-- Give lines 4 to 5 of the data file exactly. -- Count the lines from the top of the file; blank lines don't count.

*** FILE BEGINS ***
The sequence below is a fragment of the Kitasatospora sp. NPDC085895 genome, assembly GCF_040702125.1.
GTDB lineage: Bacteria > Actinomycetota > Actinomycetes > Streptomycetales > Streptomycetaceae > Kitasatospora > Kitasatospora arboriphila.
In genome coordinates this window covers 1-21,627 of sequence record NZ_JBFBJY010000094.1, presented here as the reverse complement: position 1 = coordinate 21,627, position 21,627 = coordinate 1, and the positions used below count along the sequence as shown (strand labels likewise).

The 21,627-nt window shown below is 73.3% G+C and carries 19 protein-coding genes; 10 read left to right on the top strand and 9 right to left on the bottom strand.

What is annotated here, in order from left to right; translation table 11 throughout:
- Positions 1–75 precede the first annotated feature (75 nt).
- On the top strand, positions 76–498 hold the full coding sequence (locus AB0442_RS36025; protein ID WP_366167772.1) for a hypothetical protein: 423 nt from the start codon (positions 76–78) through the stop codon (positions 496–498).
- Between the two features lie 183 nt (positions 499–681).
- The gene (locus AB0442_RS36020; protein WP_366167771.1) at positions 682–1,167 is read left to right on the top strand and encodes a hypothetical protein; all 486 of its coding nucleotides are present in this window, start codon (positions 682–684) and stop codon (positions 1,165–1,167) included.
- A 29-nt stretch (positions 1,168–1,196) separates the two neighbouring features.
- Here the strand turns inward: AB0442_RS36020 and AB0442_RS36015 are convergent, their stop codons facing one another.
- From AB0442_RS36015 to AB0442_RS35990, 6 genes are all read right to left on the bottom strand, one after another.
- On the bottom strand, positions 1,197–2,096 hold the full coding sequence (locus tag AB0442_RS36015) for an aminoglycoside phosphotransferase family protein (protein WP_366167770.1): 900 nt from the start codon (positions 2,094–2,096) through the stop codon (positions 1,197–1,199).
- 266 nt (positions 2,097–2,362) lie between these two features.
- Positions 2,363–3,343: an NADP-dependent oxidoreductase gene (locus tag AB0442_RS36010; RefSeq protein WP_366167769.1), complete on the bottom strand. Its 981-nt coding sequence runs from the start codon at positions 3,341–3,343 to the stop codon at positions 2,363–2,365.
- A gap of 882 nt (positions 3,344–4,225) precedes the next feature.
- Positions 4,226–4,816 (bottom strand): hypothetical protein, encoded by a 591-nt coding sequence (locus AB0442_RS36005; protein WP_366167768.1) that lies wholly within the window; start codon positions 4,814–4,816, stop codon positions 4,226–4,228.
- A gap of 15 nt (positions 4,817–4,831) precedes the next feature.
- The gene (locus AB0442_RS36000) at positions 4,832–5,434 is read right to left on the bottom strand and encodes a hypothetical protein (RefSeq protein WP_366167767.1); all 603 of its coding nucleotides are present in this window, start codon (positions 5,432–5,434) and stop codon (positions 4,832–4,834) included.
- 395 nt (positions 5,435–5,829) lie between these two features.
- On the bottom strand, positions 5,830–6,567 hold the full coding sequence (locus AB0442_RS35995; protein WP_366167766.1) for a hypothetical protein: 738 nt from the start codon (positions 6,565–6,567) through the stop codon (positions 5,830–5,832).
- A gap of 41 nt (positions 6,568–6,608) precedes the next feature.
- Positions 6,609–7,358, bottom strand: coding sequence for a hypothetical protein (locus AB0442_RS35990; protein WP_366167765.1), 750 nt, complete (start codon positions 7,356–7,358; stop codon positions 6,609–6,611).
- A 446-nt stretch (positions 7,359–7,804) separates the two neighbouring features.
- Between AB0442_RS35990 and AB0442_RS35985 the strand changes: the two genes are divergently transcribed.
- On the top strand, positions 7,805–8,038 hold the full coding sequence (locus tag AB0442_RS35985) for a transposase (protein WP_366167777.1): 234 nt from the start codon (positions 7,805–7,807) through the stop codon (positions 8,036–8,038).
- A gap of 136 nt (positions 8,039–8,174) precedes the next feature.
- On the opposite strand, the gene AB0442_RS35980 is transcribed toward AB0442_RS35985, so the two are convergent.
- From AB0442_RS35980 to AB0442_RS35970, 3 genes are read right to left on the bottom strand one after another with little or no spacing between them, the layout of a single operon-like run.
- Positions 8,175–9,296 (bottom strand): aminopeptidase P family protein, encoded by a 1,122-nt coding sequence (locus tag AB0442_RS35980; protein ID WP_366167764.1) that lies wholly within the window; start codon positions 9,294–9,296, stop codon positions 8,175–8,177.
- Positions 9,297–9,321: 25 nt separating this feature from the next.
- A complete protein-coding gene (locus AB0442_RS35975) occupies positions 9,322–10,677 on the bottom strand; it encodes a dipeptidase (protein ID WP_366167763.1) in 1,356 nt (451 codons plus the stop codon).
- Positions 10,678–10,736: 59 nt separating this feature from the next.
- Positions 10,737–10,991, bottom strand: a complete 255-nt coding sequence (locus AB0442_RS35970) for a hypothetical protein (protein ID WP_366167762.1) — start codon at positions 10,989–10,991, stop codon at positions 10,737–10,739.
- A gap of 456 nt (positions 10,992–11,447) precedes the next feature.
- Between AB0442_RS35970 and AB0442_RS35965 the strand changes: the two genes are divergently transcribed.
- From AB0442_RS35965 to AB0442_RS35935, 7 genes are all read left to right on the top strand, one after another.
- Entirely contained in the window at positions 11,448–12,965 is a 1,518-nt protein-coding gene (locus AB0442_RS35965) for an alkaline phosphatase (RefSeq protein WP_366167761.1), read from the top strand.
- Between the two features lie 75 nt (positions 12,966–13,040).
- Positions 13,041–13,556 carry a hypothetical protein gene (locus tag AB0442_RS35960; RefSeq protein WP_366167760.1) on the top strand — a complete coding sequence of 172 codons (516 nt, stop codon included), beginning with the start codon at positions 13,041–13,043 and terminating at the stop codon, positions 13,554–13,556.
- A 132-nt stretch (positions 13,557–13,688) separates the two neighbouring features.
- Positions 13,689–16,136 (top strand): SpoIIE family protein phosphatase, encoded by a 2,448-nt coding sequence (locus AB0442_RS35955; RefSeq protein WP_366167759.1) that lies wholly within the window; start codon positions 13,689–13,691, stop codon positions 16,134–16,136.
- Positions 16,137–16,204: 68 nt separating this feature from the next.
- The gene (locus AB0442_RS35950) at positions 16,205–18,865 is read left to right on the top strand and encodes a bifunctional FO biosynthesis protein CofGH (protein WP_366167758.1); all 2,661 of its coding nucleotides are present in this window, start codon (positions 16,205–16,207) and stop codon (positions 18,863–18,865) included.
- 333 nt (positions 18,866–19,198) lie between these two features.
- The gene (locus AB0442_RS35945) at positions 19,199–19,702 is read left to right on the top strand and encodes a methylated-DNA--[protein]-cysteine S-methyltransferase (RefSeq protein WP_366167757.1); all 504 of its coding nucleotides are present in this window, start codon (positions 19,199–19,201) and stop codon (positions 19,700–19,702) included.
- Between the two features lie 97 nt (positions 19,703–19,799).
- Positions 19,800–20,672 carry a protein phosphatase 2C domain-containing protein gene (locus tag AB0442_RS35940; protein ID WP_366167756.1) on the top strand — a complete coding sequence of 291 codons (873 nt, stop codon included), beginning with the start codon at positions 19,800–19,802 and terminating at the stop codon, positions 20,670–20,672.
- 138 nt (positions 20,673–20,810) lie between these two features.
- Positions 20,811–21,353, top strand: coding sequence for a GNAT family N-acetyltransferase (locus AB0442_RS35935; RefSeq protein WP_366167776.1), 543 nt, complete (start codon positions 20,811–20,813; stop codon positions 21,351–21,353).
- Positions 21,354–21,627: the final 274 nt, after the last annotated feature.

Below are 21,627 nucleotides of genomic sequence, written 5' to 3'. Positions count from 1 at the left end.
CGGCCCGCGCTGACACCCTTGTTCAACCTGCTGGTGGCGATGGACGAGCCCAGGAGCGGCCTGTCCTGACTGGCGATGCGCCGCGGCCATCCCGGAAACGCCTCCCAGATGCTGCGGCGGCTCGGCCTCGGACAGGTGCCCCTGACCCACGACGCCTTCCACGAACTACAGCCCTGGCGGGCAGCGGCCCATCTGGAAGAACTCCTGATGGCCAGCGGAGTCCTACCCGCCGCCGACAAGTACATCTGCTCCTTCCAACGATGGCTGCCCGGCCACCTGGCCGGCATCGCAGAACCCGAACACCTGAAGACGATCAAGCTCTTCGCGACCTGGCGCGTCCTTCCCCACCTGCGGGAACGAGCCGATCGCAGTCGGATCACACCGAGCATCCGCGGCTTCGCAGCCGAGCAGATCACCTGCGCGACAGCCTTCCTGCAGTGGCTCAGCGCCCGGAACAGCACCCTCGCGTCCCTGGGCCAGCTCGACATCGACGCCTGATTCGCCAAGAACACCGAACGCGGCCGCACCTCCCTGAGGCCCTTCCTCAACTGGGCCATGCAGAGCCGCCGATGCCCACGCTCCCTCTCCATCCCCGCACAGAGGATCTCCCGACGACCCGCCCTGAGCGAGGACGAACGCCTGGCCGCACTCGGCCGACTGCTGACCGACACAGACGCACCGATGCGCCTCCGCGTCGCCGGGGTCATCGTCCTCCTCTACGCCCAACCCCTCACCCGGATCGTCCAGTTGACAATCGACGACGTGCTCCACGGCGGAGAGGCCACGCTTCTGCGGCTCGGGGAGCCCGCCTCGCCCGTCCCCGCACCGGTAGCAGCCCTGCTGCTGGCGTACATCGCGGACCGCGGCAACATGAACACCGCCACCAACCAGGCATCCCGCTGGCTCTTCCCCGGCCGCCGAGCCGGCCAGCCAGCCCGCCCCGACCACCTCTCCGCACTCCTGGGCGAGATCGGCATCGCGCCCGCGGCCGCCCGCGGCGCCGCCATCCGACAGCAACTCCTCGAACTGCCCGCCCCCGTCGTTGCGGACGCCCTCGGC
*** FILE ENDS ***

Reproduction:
The 21,627-nt window shown below is 73.3% G+C and carries 19 protein-coding genes; 10 read left to right on the top strand and 9 right to left on the bottom strand.

What is annotated here, in order from left to right; translation table 11 throughout: